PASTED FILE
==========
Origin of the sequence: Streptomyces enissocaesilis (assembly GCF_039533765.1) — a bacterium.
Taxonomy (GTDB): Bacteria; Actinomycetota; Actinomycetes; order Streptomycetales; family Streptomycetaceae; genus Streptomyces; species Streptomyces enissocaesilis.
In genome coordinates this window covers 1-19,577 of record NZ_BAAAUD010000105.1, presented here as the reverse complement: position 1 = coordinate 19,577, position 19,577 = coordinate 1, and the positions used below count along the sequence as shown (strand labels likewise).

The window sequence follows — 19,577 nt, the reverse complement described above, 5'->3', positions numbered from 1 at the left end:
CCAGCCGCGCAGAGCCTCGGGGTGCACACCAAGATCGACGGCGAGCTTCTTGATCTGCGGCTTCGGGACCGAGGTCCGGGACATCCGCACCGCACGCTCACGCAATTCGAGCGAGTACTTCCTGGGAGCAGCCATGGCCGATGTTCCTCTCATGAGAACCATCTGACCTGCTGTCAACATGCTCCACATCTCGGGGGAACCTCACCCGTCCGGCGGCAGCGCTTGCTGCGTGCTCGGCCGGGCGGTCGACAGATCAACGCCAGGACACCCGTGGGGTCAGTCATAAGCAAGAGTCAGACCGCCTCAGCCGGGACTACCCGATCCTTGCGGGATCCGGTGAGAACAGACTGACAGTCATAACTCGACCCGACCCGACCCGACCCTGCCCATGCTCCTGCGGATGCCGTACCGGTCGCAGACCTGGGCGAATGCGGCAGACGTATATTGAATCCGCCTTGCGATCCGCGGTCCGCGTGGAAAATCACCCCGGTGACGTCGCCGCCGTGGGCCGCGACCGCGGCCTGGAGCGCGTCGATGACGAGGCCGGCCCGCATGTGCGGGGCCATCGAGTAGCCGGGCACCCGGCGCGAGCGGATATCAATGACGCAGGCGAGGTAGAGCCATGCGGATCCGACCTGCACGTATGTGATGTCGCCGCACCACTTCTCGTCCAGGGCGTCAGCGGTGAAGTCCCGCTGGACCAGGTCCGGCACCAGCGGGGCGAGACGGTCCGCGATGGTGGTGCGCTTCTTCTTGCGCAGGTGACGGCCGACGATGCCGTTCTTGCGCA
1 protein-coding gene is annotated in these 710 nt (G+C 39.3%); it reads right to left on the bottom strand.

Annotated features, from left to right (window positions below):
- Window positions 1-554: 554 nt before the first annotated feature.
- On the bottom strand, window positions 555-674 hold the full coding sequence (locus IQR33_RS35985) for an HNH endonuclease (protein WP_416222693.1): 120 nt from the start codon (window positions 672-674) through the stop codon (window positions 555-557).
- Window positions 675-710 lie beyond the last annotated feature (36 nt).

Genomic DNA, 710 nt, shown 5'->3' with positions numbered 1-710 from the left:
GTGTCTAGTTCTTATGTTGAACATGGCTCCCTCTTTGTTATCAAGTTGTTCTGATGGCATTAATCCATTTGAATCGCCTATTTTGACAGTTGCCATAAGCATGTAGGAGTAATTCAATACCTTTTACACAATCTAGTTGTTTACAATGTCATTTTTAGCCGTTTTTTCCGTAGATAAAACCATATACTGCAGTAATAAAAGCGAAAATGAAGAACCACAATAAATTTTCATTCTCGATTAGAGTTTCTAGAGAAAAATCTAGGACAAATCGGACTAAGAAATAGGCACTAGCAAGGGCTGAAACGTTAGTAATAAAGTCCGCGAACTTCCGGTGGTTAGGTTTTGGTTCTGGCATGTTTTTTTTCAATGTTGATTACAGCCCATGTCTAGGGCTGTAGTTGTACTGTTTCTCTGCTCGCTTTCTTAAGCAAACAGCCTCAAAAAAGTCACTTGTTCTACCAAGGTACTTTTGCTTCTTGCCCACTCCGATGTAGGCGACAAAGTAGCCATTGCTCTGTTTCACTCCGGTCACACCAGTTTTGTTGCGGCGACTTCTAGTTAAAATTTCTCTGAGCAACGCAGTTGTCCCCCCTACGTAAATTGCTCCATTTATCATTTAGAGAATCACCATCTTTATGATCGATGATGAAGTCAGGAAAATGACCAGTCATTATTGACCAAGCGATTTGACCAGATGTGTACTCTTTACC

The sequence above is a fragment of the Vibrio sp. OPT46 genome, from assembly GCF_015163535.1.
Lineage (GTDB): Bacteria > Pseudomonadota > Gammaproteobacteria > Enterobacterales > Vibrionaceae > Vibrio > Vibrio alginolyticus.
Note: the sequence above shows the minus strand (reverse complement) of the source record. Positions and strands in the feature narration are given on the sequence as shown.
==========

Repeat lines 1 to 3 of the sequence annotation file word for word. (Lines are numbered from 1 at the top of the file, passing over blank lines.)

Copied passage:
Origin of the sequence: Streptomyces enissocaesilis (assembly GCF_039533765.1) — a bacterium.
Taxonomy (GTDB): Bacteria; Actinomycetota; Actinomycetes; order Streptomycetales; family Streptomycetaceae; genus Streptomyces; species Streptomyces enissocaesilis.
In genome coordinates this window covers 1-19,577 of record NZ_BAAAUD010000105.1, presented here as the reverse complement: position 1 = coordinate 19,577, position 19,577 = coordinate 1, and the positions used below count along the sequence as shown (strand labels likewise).